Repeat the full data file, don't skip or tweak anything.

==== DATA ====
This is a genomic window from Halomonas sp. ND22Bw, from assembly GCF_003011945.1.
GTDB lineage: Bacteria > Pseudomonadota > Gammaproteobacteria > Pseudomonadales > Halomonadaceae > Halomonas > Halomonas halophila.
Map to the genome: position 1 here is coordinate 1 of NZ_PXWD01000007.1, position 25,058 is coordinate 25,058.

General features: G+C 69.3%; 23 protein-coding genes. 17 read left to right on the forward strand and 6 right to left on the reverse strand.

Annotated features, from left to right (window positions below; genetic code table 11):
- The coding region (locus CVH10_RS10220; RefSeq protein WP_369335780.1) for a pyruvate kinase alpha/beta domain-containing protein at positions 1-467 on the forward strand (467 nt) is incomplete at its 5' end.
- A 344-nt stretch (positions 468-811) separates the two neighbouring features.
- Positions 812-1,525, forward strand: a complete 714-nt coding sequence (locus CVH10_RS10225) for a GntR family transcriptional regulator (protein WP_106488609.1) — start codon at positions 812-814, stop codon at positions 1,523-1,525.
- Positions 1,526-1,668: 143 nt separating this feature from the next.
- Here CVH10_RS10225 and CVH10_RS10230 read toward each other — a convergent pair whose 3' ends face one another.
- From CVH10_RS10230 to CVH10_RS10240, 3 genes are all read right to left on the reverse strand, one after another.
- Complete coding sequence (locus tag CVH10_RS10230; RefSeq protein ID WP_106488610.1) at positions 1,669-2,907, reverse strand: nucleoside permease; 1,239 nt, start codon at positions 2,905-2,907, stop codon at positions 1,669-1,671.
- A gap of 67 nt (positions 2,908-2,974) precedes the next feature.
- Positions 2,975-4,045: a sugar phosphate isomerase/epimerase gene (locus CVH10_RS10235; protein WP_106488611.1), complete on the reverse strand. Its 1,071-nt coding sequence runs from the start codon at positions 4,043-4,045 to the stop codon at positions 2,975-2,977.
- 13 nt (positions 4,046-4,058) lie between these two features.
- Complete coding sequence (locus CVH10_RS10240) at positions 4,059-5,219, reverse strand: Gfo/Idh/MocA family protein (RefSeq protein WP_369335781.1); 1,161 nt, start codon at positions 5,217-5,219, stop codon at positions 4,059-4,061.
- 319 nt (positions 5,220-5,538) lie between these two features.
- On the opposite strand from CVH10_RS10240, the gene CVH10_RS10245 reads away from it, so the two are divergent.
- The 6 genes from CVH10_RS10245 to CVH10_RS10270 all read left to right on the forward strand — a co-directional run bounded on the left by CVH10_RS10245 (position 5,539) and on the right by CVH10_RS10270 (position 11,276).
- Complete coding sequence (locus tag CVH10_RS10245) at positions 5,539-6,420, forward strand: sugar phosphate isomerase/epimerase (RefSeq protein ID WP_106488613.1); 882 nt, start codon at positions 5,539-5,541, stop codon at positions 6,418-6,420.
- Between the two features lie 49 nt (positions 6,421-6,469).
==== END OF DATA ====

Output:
This is a genomic window from Halomonas sp. ND22Bw, from assembly GCF_003011945.1.
GTDB lineage: Bacteria > Pseudomonadota > Gammaproteobacteria > Pseudomonadales > Halomonadaceae > Halomonas > Halomonas halophila.
Map to the genome: position 1 here is coordinate 1 of NZ_PXWD01000007.1, position 25,058 is coordinate 25,058.

General features: G+C 69.3%; 23 protein-coding genes. 17 read left to right on the forward strand and 6 right to left on the reverse strand.

Annotated features, from left to right (window positions below; genetic code table 11):
- The coding region (locus CVH10_RS10220; RefSeq protein WP_369335780.1) for a pyruvate kinase alpha/beta domain-containing protein at positions 1-467 on the forward strand (467 nt) is incomplete at its 5' end.
- A 344-nt stretch (positions 468-811) separates the two neighbouring features.
- Positions 812-1,525, forward strand: a complete 714-nt coding sequence (locus CVH10_RS10225) for a GntR family transcriptional regulator (protein WP_106488609.1) — start codon at positions 812-814, stop codon at positions 1,523-1,525.
- Positions 1,526-1,668: 143 nt separating this feature from the next.
- Here CVH10_RS10225 and CVH10_RS10230 read toward each other — a convergent pair whose 3' ends face one another.
- From CVH10_RS10230 to CVH10_RS10240, 3 genes are all read right to left on the reverse strand, one after another.
- Complete coding sequence (locus tag CVH10_RS10230; RefSeq protein ID WP_106488610.1) at positions 1,669-2,907, reverse strand: nucleoside permease; 1,239 nt, start codon at positions 2,905-2,907, stop codon at positions 1,669-1,671.
- A gap of 67 nt (positions 2,908-2,974) precedes the next feature.
- Positions 2,975-4,045: a sugar phosphate isomerase/epimerase gene (locus CVH10_RS10235; protein WP_106488611.1), complete on the reverse strand. Its 1,071-nt coding sequence runs from the start codon at positions 4,043-4,045 to the stop codon at positions 2,975-2,977.
- 13 nt (positions 4,046-4,058) lie between these two features.
- Complete coding sequence (locus CVH10_RS10240) at positions 4,059-5,219, reverse strand: Gfo/Idh/MocA family protein (RefSeq protein WP_369335781.1); 1,161 nt, start codon at positions 5,217-5,219, stop codon at positions 4,059-4,061.
- 319 nt (positions 5,220-5,538) lie between these two features.
- On the opposite strand from CVH10_RS10240, the gene CVH10_RS10245 reads away from it, so the two are divergent.
- The 6 genes from CVH10_RS10245 to CVH10_RS10270 all read left to right on the forward strand — a co-directional run bounded on the left by CVH10_RS10245 (position 5,539) and on the right by CVH10_RS10270 (position 11,276).
- Complete coding sequence (locus tag CVH10_RS10245) at positions 5,539-6,420, forward strand: sugar phosphate isomerase/epimerase (RefSeq protein ID WP_106488613.1); 882 nt, start codon at positions 5,539-5,541, stop codon at positions 6,418-6,420.
- Between the two features lie 49 nt (positions 6,421-6,469).